Two Federal Reserve officials said interest-rate increases may be warranted as soon as the central bank’s meeting next month, citing solid readings on the U.S. economy despite headwinds from abroad.
“There is sufficient momentum evidenced by the economic data to justify a further step at one of the coming meetings, possibly as early as the meeting scheduled for end of April,” Federal Reserve Bank of Atlanta President Dennis Lockhart said Monday in Savannah, Georgia.
The Federal Open Market Committee next meets April 26-27. It held off from raising borrowing costs last week and halved projections for how many times it would hike rates this year from four times in December, citing the potential impact from weaker global growth on the U.S. economy.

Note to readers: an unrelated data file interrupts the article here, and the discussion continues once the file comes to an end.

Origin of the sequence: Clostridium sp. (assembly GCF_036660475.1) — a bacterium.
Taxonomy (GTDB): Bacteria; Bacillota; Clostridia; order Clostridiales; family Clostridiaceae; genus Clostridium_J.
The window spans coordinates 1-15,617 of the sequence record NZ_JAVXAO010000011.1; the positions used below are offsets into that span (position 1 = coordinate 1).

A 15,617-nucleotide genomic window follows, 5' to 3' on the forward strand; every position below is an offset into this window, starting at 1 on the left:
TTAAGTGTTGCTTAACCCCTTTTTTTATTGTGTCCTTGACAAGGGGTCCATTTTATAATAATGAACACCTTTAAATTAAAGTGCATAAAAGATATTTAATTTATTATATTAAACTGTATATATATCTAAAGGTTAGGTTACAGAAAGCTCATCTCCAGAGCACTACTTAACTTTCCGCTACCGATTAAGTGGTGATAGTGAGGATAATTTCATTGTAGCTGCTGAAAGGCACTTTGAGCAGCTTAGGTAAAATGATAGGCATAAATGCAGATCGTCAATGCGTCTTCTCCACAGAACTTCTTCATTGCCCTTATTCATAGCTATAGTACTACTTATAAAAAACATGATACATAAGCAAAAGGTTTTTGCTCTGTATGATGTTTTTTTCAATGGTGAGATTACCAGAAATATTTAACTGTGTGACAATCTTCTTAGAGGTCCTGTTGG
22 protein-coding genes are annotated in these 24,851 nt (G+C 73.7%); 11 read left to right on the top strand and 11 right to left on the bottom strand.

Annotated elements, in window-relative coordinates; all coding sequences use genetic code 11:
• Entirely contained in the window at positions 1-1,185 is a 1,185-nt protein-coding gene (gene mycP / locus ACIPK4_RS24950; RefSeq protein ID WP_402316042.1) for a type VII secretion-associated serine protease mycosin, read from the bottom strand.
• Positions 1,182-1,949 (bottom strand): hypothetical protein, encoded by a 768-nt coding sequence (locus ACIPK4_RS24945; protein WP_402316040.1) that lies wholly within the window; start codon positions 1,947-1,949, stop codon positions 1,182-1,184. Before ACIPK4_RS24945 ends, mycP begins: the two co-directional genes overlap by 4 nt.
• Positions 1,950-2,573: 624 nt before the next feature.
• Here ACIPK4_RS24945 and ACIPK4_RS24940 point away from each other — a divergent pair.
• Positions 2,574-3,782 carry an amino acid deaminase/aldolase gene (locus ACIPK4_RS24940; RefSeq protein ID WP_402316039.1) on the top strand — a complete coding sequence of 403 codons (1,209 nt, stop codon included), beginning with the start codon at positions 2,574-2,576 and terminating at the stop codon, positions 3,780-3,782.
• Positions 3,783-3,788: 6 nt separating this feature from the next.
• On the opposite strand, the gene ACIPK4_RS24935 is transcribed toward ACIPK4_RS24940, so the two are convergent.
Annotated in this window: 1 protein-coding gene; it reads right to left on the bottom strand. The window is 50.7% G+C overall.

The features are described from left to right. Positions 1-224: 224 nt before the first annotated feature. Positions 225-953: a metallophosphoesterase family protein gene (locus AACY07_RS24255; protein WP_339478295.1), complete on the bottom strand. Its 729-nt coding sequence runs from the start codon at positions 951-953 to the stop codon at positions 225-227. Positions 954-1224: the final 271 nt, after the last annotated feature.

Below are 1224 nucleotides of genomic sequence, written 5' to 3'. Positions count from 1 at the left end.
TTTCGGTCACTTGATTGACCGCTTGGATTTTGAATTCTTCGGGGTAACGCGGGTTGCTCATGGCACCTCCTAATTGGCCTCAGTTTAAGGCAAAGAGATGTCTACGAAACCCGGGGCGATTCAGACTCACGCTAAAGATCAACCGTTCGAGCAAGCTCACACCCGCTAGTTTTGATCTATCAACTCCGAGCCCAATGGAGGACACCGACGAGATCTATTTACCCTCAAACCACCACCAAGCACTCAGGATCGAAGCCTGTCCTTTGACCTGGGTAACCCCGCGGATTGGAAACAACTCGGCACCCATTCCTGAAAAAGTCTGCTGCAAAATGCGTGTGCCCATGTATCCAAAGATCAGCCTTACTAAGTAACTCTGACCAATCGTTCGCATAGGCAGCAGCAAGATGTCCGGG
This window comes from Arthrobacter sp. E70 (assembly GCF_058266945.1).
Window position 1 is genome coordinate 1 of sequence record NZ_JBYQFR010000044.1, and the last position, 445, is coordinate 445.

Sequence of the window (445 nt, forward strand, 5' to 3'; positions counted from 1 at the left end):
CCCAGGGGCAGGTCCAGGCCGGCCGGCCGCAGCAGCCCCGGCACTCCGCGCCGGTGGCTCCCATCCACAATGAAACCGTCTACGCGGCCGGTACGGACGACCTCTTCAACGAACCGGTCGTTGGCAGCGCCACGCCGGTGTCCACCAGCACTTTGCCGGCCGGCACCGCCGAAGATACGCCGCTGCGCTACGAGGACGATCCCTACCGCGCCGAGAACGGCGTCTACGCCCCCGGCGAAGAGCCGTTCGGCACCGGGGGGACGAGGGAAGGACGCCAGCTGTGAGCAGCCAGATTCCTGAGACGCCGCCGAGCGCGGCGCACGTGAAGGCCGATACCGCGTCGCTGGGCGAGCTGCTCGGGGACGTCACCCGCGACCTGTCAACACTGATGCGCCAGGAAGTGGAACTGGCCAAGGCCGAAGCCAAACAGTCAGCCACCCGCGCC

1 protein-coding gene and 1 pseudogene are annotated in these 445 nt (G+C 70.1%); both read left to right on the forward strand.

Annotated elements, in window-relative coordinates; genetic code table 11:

Lockhart is a policy-centrist and doesn’t vote on the FOMC this year. His moderately upbeat assessment of the U.S. economy was shared by San Francisco Fed chief John Williams.
“All else equal, assuming everything else is basically the same and the data flow continues the way I hope and expect, then April or June would definitely be potential times to have an increase in interest rates,” he told Market News International in an interview published earlier on Monday. Williams, a former head of research for Fed Chair Janet Yellen when she ran the San Francisco Fed, also doesn’t vote on policy in 2016.
Investors have reduced bets that the central bank will lift rates next month to 8 percent, compared to 27 percent a week ago, and see a roughly 43 percent probability of a hike in June, according to pricing in interest rate futures.